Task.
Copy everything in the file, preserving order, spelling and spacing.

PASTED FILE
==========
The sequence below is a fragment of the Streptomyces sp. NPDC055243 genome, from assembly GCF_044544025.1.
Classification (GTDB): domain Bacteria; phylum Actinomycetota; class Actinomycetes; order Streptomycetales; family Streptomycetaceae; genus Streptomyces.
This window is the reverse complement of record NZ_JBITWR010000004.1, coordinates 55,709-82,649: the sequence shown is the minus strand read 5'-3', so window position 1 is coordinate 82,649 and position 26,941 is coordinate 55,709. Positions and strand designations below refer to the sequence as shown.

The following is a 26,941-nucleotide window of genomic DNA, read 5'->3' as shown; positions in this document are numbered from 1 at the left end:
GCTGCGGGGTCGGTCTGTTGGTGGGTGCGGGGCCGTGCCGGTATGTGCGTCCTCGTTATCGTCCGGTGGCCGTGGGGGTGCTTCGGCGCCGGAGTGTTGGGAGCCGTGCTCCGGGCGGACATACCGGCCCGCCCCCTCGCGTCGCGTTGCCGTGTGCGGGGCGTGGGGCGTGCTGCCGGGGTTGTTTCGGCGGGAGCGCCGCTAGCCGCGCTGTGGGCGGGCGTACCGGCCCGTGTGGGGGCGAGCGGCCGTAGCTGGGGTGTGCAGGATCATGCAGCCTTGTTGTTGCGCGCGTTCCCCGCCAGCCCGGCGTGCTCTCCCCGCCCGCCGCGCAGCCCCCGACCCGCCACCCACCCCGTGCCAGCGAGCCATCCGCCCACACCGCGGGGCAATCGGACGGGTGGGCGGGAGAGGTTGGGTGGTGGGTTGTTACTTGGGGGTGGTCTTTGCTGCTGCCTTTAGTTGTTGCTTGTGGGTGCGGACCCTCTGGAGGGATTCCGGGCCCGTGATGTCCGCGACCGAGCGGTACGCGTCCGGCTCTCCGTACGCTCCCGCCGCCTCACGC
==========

The sequence below is a fragment of the Streptomyces sp. NPDC055243 genome, from assembly GCF_044544025.1.
Classification (GTDB): domain Bacteria; phylum Actinomycetota; class Actinomycetes; order Streptomycetales; family Streptomycetaceae; genus Streptomyces.
This window is the reverse complement of record NZ_JBITWR010000004.1, coordinates 55,709-82,649: the sequence shown is the minus strand read 5'-3', so window position 1 is coordinate 82,649 and position 26,941 is coordinate 55,709. Positions and strand designations below refer to the sequence as shown.

The following is a 26,941-nucleotide window of genomic DNA, read 5'->3' as shown; positions in this document are numbered from 1 at the left end:
GCTGCGGGGTCGGTCTGTTGGTGGGTGCGGGGCCGTGCCGGTATGTGCGTCCTCGTTATCGTCCGGTGGCCGTGGGGGTGCTTCGGCGCCGGAGTGTTGGGAGCCGTGCTCCGGGCGGACATACCGGCCCGCCCCCTCGCGTCGCGTTGCCGTGTGCGGGGCGTGGGGCGTGCTGCCGGGGTTGTTTCGGCGGGAGCGCCGCTAGCCGCGCTGTGGGCGGGCGTACCGGCCCGTGTGGGGGCGAGCGGCCGTAGCTGGGGTGTGCAGGATCATGCAGCCTTGTTGTTGCGCGCGTTCCCCGCCAGCCCGGCGTGCTCTCCCCGCCCGCCGCGCAGCCCCCGACCCGCCACCCACCCCGTGCCAGCGAGCCATCCGCCCACACCGCGGGGCAATCGGACGGGTGGGCGGGAGAGGTTGGGTGGTGGGTTGTTACTTGGGGGTGGTCTTTGCTGCTGCCTTTAGTTGTTGCTTGTGGGTGCGGACCCTCTGGAGGGATTCCGGGCCCGTGATGTCCGCGACCGAGCGGTACGCGTCCGGCTCTCCGTACGCTCCCGCCGCCTCACGC